• Patients whose teeth "just break", even when eating soft things, for no apparent reason. 90% of the time this happens with someone who is a clencher/grinder, the tooth over time has become weakened (often by decay, ie teeth with large fillings). These teeth can just fracture or can present a problem in numerous ways: being cold sensitive ( this is because the nerve in the tooth is irritated by the trauma of grinding), hot sensitive (same reason), pressure sensitive ( this is because the ligament surrounding the tooth has been bruised by the clenching forces) or all of the above. Typically less than a few teeth will present with this problem initially because this tooth is being hit more heavily than the others. Once adjusted or fractured, another tooth will likely bear the brunt of these clenching (Occlusal) forces.

    • Patients whose teeth move for no apparent reason. Heavy Occlusal forces can cause tooth movement.

    • Patients whose teeth wear down. Bear in mind that when you eat your teeth do not actually touch, they come close but don't touch. Only if you are eating a great deal of abrasive foods can you wear your teeth down with food. The reason people wear their teeth down is because of the night time grinding.

    • Jaw joint problems, commonly referred to as TMJ problems. These are most commonly caused by night time clenching/grinding. The symptoms vary from locking jaws, clicking jaw joints, pain in the joint, muscular headaches which can radiate to other areas.

Think of the following

  1. If someone has heavily restored teeth, lots of fillings, these teeth are considerably weaker than a healthy intact tooth, simply because a lot of it's original tooth structure is missing. It has been filled with filling materials but these do not impart the same strength to the tooth as the original tooth structure did.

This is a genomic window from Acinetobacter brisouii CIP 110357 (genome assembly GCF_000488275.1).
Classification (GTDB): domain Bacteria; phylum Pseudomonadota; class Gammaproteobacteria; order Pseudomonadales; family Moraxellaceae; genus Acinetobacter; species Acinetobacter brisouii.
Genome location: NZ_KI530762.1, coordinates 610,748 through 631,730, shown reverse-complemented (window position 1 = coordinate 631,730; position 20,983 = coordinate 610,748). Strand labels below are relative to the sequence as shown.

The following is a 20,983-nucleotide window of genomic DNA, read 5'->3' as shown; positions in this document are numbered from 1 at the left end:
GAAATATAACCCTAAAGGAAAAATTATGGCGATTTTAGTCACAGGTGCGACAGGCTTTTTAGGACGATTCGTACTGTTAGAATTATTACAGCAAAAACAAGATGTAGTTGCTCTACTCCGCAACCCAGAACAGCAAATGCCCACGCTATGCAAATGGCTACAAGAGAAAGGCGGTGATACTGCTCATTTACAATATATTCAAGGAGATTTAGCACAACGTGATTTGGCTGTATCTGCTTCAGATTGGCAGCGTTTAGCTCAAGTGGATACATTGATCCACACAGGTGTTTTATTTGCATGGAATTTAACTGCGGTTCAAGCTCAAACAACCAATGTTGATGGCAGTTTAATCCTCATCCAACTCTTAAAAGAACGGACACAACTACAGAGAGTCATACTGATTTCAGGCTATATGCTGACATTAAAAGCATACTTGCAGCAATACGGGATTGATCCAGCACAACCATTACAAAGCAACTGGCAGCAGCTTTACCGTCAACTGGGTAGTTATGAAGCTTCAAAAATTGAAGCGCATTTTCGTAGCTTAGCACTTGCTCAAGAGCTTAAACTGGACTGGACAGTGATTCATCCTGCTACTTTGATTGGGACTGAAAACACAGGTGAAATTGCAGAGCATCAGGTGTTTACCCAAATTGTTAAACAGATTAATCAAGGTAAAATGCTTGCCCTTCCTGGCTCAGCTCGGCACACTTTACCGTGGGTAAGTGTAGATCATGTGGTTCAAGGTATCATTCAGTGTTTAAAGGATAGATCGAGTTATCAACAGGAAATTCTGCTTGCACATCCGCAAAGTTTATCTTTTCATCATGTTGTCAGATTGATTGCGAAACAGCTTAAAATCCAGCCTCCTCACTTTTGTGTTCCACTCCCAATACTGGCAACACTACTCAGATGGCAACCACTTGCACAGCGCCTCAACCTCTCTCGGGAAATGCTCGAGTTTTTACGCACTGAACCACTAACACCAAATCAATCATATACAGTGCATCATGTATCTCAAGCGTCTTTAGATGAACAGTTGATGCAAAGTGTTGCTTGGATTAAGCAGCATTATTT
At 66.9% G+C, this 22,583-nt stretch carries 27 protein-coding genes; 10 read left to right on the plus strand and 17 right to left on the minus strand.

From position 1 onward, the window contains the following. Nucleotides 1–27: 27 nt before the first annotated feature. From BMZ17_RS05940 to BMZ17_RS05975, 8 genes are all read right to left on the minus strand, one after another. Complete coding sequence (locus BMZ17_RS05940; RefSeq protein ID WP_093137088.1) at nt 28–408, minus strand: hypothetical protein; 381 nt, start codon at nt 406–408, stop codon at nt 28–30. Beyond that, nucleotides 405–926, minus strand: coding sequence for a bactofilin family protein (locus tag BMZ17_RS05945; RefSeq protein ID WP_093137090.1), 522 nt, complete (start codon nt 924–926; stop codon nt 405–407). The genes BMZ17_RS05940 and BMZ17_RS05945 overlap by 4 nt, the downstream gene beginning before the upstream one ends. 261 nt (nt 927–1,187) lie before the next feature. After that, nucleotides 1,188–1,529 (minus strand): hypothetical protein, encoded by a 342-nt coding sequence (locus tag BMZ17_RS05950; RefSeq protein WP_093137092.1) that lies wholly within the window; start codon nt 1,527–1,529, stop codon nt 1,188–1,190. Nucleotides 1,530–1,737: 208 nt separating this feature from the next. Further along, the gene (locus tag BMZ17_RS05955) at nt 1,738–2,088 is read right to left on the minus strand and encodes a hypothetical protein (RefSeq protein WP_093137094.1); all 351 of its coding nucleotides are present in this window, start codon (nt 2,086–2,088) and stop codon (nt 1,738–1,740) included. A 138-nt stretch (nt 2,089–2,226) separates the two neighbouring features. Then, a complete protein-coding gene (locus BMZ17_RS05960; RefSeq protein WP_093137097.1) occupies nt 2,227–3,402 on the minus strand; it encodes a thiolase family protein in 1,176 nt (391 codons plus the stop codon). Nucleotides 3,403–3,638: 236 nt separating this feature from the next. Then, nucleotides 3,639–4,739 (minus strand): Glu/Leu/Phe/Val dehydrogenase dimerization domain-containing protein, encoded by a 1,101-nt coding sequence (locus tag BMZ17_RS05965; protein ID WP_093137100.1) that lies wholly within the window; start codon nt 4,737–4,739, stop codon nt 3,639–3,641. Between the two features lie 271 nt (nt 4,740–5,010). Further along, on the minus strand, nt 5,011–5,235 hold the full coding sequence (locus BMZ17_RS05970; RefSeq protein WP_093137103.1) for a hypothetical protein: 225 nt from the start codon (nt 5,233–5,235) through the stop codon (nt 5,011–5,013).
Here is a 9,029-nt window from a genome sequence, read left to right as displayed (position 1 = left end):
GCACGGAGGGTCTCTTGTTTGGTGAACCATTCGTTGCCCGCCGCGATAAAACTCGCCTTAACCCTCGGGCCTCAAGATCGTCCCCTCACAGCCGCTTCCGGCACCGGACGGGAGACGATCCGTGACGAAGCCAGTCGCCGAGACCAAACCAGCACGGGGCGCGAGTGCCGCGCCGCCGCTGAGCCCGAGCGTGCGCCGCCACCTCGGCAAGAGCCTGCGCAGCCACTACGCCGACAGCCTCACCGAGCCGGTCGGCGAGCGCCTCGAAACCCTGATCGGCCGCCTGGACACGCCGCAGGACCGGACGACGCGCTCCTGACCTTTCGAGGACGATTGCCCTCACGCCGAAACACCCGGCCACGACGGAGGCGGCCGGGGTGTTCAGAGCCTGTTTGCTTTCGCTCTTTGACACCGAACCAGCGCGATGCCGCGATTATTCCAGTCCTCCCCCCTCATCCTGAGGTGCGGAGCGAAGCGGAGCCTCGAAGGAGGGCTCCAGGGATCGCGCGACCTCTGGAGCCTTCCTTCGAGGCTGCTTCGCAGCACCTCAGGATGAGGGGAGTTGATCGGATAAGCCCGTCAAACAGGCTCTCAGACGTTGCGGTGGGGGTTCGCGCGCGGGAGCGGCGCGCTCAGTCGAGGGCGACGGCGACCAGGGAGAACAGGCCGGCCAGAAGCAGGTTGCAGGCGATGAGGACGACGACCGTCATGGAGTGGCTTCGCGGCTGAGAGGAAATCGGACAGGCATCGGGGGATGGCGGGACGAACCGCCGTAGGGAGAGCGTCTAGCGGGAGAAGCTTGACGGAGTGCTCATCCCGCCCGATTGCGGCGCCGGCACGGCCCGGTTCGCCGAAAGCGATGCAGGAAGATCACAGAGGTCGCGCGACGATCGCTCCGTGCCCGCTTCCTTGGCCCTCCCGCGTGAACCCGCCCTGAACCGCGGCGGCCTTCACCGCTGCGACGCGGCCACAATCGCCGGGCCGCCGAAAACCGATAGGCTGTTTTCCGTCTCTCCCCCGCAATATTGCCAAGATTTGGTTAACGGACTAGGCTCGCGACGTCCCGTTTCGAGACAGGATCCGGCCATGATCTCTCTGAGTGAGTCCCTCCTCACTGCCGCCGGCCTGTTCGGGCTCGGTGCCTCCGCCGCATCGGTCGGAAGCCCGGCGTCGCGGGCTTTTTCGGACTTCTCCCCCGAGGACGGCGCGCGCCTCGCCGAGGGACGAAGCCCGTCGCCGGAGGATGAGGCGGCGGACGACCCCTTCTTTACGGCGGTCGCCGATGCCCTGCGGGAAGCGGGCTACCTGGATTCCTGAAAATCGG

If the owner of these teeth is not a clencher or grinder, then these fillings will likely last a long time depending upon the patients oral hygiene. However, if the owner is a clencher/grinder then likely fractures will start to occur, followed by a recommendation of crowns to protect the biting surface. Unfortunately, the patient still grinds heavily. This will likely result in wearing through the crown if it is metal or gold (over time), chipping if it is an older generation porcelain, or even tooth movement and/or sensitivity to temperature and/or pressure.

  2. If the patient has underlying gum problems, clenching/grinding can worsen the situation considerably, causing accelerated tooth loss. The best way to imagine this is to imagine a stick planted firmly in the ground. If you rock that stick back and forth every night, it will start to become loose and a little well will occur around that stick. The same things happen to your teeth. If the patient is not a clencher or grinder then they will likely respond to conventional treatment with greater predictability. Remember, the dentist is trying to get tissues to readapt or attach to your tooth, if the tooth is being rocked regularly, this process will be interrupted.

In both these situations, the future for these teeth is EXTREMELY dependent upon the forces placed on these teeth. Someone clenching at night can generate 10 times the forces that they would ever allow themselves to generate while conscious.

More bad news! For those people who are regular clenchers things get worse over time. Every time they clench for a while they are exercising their closing muscles. Like any other muscles that you exercise regularly and aggressively, they get bigger and stronger. These individuals usually are broader in the mid to mid lower face than when they were younger... they have well developed their masseter muscles over the years.

What can happen over time is their muscles get stronger, meanwhile, they have often lost some back teeth and they have fewer and fewer teeth to support and share these forces. Things just get worse more quickly.

» What can one do?